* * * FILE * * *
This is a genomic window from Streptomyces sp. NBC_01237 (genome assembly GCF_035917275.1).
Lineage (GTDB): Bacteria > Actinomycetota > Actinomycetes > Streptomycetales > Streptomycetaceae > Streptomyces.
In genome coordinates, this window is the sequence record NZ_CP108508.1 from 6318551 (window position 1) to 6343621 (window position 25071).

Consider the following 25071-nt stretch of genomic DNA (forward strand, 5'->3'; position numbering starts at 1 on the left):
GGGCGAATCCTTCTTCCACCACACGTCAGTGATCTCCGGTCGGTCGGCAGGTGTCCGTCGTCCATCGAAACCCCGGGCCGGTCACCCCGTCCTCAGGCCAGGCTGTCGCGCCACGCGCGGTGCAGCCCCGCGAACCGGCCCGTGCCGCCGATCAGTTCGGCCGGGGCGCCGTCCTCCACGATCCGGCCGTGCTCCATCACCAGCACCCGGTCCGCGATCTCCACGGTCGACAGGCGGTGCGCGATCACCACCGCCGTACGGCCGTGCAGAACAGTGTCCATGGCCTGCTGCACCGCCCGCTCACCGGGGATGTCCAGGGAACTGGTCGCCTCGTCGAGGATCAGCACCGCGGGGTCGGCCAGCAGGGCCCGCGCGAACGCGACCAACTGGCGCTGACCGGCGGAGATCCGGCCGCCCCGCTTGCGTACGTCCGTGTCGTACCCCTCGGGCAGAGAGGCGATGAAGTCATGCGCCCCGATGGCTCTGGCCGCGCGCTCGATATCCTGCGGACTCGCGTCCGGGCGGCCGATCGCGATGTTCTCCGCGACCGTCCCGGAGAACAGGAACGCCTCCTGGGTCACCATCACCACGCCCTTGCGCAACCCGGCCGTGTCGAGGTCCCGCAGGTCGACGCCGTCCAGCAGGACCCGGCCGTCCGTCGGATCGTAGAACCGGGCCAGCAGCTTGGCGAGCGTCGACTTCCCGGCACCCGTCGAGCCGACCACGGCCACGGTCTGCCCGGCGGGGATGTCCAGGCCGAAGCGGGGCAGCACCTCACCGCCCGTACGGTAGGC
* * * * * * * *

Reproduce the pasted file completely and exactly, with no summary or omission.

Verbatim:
This is a genomic window from Streptomyces sp. NBC_01237 (genome assembly GCF_035917275.1).
Lineage (GTDB): Bacteria > Actinomycetota > Actinomycetes > Streptomycetales > Streptomycetaceae > Streptomyces.
In genome coordinates, this window is the sequence record NZ_CP108508.1 from 6318551 (window position 1) to 6343621 (window position 25071).

Consider the following 25071-nt stretch of genomic DNA (forward strand, 5'->3'; position numbering starts at 1 on the left):
GGGCGAATCCTTCTTCCACCACACGTCAGTGATCTCCGGTCGGTCGGCAGGTGTCCGTCGTCCATCGAAACCCCGGGCCGGTCACCCCGTCCTCAGGCCAGGCTGTCGCGCCACGCGCGGTGCAGCCCCGCGAACCGGCCCGTGCCGCCGATCAGTTCGGCCGGGGCGCCGTCCTCCACGATCCGGCCGTGCTCCATCACCAGCACCCGGTCCGCGATCTCCACGGTCGACAGGCGGTGCGCGATCACCACCGCCGTACGGCCGTGCAGAACAGTGTCCATGGCCTGCTGCACCGCCCGCTCACCGGGGATGTCCAGGGAACTGGTCGCCTCGTCGAGGATCAGCACCGCGGGGTCGGCCAGCAGGGCCCGCGCGAACGCGACCAACTGGCGCTGACCGGCGGAGATCCGGCCGCCCCGCTTGCGTACGTCCGTGTCGTACCCCTCGGGCAGAGAGGCGATGAAGTCATGCGCCCCGATGGCTCTGGCCGCGCGCTCGATATCCTGCGGACTCGCGTCCGGGCGGCCGATCGCGATGTTCTCCGCGACCGTCCCGGAGAACAGGAACGCCTCCTGGGTCACCATCACCACGCCCTTGCGCAACCCGGCCGTGTCGAGGTCCCGCAGGTCGACGCCGTCCAGCAGGACCCGGCCGTCCGTCGGATCGTAGAACCGGGCCAGCAGCTTGGCGAGCGTCGACTTCCCGGCACCCGTCGAGCCGACCACGGCCACGGTCTGCCCGGCGGGGATGTCCAGGCCGAAGCGGGGCAGCACCTCACCGCCCGTACGGTAGGC